Judging what kind of allergy day you will have based on the reported pollen counts in your area isn;t the best way to do it. Pollen is not pollen. Sure the tree pollen count may be low, but perhaps the grass pollen is high. Not all pollen reporting systems break down the types of pollen out there and even if they do, it's not always helpful. If the tree pollen is low, but all that pollen is from Oak trees and you are allergic to Oaks, it's going to be a bad day for you. But, if that low count is all Maples, and you'r not allergic to them, you might have a good day. So, using your own body to determine how you feel is a much better barometer than the generic reports available.
When I was first Dx with athsma, it was by a Doc who I worked with in the ER. She literally chased me around with her stethoscope cause she wanted to listen to my chest. I kept assuring her that it was just my spring cold, but she was sure it was allergic athsmatic bronchitis. She started me on an anti-histamine and inhaler and within 20 minutes of first using them, I was perfect! I couldn't believe it! Every Spring and Fall I suffered like this only to discover almost by accident that it was really allergies.
An allergic reaction is regulated by our immune system. If your symptoms involve your sinuses and you chest, there will be inflammation in those areas (sinusitis, bronchitis, laryngitis, etc.) This inflammation brings with it a whole load of White Blood Cells & histamines to fight off the offending allergen. It's not all that uncommon for a stong allergic response to push our immune system into overdrive and to create a low grade fever. Anything Higher than 101 should get an evaluation for infection, but most often, fevers occurring with allergic reactions are lower than that.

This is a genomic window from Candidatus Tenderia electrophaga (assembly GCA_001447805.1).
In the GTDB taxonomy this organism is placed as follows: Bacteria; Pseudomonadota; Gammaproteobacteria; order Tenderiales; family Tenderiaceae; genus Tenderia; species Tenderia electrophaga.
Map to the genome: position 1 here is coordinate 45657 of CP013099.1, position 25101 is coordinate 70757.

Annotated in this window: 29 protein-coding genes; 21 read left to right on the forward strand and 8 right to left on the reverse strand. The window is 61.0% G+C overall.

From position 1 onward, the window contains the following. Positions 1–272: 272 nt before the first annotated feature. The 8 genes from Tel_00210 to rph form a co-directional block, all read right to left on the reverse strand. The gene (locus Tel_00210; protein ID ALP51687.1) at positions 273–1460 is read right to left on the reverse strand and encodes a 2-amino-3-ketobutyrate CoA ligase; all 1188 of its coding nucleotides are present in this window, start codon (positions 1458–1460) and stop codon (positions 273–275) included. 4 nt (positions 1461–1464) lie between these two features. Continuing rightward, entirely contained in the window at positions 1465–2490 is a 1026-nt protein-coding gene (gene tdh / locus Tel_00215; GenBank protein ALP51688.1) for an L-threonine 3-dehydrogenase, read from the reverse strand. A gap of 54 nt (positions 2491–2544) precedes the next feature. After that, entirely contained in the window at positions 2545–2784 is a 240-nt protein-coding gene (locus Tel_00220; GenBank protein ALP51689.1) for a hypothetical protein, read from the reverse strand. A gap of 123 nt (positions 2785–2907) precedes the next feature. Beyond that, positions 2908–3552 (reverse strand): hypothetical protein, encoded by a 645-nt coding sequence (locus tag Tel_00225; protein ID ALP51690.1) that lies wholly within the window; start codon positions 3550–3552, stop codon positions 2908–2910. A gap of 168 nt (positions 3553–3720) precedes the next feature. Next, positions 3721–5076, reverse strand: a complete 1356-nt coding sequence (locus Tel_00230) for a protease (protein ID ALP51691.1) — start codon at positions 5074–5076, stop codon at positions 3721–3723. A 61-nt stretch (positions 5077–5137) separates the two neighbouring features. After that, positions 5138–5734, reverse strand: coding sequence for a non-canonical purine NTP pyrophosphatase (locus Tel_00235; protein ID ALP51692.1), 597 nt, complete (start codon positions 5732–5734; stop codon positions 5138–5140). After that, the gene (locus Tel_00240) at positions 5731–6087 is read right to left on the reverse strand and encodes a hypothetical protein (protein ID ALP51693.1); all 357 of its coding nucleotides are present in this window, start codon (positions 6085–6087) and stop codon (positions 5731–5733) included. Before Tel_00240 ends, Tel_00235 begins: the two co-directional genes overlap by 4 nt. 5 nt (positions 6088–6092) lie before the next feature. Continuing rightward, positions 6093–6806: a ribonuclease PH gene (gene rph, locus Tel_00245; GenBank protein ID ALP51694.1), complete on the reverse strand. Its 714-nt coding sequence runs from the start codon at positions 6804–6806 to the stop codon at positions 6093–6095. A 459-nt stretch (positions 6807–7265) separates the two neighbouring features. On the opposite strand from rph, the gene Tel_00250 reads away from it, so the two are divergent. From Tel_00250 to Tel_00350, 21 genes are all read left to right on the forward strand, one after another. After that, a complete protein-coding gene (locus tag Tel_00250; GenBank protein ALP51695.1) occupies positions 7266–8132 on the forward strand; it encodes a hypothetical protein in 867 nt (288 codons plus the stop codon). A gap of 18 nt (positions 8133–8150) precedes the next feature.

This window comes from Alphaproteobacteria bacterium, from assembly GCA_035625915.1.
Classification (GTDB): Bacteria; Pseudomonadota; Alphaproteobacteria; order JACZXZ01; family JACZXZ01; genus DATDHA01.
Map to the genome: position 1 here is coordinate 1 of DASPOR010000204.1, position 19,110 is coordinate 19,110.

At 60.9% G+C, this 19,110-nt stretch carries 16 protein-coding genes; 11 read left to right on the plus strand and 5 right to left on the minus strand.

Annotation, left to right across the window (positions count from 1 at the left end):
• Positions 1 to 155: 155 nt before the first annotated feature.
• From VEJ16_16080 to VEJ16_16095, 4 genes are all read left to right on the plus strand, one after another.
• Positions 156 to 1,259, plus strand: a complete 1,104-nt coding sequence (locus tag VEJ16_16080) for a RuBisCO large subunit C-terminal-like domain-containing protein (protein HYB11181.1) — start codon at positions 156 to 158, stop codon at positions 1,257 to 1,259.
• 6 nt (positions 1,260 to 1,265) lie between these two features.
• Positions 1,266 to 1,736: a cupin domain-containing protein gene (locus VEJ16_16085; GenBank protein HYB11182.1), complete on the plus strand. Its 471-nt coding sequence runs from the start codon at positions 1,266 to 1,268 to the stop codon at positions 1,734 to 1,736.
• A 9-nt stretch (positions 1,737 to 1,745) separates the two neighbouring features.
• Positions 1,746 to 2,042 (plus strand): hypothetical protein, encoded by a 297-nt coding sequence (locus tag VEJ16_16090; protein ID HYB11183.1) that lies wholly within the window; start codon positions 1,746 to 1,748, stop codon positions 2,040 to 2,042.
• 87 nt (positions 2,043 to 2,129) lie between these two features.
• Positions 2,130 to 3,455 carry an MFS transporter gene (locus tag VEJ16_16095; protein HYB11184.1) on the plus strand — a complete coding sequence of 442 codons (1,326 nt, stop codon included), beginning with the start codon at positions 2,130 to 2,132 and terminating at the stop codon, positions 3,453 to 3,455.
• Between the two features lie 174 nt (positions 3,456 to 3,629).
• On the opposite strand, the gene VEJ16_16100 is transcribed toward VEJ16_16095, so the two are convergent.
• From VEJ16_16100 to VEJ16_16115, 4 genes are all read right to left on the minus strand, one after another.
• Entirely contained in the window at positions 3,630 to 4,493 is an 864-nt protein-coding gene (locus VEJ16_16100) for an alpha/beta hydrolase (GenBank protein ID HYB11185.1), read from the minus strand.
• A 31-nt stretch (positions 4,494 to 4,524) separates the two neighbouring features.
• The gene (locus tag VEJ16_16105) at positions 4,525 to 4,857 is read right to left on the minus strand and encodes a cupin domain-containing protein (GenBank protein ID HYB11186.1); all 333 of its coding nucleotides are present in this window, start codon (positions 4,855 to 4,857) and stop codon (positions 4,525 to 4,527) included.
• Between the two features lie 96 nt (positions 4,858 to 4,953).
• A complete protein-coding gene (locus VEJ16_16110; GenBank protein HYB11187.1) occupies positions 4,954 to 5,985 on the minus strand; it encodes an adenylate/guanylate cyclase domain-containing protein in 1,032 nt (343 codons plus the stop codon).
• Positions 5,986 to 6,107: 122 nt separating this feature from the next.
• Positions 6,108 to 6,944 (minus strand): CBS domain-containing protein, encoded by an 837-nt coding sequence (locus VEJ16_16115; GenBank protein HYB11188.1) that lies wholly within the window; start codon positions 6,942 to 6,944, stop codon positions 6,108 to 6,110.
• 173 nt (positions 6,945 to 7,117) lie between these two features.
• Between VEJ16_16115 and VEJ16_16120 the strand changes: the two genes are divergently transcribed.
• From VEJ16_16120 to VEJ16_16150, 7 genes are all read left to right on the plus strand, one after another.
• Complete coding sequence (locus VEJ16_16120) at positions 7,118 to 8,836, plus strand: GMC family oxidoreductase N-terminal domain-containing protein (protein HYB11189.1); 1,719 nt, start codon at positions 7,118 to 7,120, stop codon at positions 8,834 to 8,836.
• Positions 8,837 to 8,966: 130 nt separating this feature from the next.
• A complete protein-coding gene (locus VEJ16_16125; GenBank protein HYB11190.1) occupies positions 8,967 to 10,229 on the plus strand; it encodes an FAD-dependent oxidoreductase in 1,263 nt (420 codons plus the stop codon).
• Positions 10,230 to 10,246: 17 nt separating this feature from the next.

I've also got some horrible allergies and even worse sinus problems. After the failed sinus surgery and the disasterous attempts to fix the problems that the first surgery caused, it was decided that I should once again try the allergy shots. I had begun them in my teens but stopped when it just got to be too much and then our insurance changes and I couldn't continue at the same place. I started again in m early 20s, but other health problems ended up interfering with my schedule and the painful local injection site reactions just got to be too much, so I quit again.
Anway, this third time around, I stuck it out for a year. Somewhere about
5 months into the treatment, I had a horrible increase in migraines. I had previously been able to control them with Fioricet, but suddenly they were more and more often and I needed to self inject Imitrex for relief. I eventually got to where I was injecting 2 to 3 times a week! I mentioned the shots to a co-worker one day and she said that her nephew had been taking allergy shots too, but that he had to stop because of the headaches! My Allergist tried me on a relatively high dose of steroids both before and after my shots, but I wasn't happy on that high of a steroid dose. I had seen some significant reduction in my allergies, but I just couldn't tolerate the migraines anymore, so I quit again. It took between 4 and 6 motnhs to finally notice the decrease in my migraines.
I hope that the shots will help you, but remember to pay attention to your body and how it's reacting. Discuss the dosages with your Doc, especially if you get large welts at the injection site. I had to have my dose reduced several times because of thos elocal reaction. Also, since you're being injected with something that you're allergic to, it's possible to have a proplonged allergic reaction to the shots, sinilar to what happened to me with the migraines. Best Wishes.
Keah a.k.a. Wormy
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